Hilde and Ylva Ostby: Diving For Seahorses


This engaging little book about many aspects of the science and art of memory takes its name from the shape of the hippocampus in the brain, the area where memories are stored. From accounts of early disastrous brain surgeries completely obliterating memory, to tales of people cursed with extraordinarily complete memories, the writers also do their own experiments on planting false memories (surprisingly easy to do).

My favourite sections showed how writers used memories:

‘Apparently, Marcel Proust’s trip into memory did not start with him eating a madeleine – a disappointingly tasteless cookie; tasty but not distinct. Proust was eating toast, but along the way he replaced toast with a madeleine. A piece of art is more than just memories; it gives memories a form,’ says Linn Ullmann, who in her novel Unquiet explores her childhood memories and her relationship with her father, the world-renowned director Ingmar Bergman.

Ullmann is the only child of Liv Ullmann and one of many children of her father. She shows in her novel Unquiet how her in need to be acknowledged by him, she misread his intentions in their limited interactions.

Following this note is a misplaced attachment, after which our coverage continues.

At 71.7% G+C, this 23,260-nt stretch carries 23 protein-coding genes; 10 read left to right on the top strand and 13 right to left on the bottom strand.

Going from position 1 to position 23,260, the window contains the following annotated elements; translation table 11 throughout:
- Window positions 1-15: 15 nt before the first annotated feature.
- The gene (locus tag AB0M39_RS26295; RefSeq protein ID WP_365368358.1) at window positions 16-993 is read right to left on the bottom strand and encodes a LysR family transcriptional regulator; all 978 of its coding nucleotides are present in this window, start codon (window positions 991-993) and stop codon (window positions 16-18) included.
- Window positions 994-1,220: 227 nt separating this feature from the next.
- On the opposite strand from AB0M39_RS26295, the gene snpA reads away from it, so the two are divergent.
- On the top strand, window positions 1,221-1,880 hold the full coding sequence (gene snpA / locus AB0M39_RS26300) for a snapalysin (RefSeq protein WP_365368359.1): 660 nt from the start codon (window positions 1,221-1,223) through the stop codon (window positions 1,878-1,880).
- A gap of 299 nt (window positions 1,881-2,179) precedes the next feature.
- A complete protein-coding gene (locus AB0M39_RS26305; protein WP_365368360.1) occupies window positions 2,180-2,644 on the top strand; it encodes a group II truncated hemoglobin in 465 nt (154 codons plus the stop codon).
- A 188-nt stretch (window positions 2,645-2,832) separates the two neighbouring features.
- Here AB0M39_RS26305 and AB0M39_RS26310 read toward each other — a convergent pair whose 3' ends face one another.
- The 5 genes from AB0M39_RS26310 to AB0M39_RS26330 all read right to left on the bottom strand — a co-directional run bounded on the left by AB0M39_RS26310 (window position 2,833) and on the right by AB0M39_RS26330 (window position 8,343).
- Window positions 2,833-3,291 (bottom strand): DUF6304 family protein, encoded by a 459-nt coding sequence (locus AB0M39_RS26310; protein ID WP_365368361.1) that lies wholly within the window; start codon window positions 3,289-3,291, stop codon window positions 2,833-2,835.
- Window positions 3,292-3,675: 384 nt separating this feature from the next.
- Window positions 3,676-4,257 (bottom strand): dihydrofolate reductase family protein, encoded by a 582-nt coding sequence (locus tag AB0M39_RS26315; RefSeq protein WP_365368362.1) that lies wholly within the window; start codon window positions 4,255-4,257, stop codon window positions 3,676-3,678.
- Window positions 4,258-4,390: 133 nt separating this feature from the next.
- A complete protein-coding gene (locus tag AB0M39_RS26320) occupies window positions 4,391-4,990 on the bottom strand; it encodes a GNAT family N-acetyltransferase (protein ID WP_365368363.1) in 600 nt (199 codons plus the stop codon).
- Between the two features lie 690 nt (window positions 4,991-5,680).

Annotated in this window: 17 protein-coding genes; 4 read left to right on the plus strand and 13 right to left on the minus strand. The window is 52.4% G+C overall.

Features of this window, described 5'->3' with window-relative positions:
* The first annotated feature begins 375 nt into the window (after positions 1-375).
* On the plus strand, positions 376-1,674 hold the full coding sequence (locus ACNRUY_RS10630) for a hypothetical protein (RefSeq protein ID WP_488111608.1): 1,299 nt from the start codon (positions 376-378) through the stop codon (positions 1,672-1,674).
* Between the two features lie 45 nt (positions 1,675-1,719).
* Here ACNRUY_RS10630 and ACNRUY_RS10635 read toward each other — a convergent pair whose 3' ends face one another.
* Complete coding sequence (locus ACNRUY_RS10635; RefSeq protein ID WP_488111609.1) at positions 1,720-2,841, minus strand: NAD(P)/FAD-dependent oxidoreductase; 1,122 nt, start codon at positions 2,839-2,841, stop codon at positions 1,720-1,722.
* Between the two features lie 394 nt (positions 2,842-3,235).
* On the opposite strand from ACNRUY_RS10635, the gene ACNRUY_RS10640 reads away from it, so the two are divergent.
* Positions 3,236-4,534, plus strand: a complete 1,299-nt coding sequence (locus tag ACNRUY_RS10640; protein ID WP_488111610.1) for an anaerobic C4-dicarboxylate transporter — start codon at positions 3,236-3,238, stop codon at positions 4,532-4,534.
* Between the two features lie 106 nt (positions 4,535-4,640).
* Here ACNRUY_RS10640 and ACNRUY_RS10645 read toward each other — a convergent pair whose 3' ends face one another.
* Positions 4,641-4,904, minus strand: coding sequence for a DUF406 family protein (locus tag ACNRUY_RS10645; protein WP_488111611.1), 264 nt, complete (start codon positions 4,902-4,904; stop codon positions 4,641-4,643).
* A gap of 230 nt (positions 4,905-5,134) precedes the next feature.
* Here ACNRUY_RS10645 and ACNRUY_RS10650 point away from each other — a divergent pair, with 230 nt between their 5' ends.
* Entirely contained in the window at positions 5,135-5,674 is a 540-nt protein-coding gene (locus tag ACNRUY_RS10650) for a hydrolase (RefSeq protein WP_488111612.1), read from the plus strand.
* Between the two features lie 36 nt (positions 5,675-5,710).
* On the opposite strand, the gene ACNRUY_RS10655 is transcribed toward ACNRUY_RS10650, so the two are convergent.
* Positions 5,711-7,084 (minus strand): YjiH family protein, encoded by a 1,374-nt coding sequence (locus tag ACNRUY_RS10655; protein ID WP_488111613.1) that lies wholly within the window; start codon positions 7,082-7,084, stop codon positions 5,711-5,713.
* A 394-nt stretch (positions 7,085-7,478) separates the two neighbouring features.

…she describes how she celebrated Christmas the only time she ever spent it with her father. She is newly divorced, he is a recent widower. They walk through the snow from his small apartment to the Hedvig Eleonora Church in Stockholm. The snow whirls in front of their faces and around the church spire. She describes how, for a long time, she thought he needed her because he didn’t want to spend Christmas alone – in fact, he preferred it that way. It was she who needed him. The memory turns itself around and becomes another memory.

‘I can’t remember if the snow really fell that way. At the end of James Joyce’s The Dead he describes the kind of snowy weather I am talking about. I don’t know if it’s actually his snowy weather I wrote into my story. However, it doesn’t matter; things I have read and I have experienced have blended together; I am not writing a biographically true story…’

Ullmann did extensive research into her father’s archive of letters and documents and let all this percolate with readings of other authors and her own memories.

Anyone who has shared memories with other family members will know how tricky this can be. We all make up our own stories and memories, coloured by emotions and longings at the time.

4 thoughts on “Hilde and Ylva Ostby: Diving For Seahorses

  1. How true! Memory is a faulty aspect of life.
    Whether it is deliberate or not it is the way we prefer to make our past.
    Our family disputes many of the memories of the past, but we all need to make our story. It is not about truth or falsity but our way of managing our view of our world.

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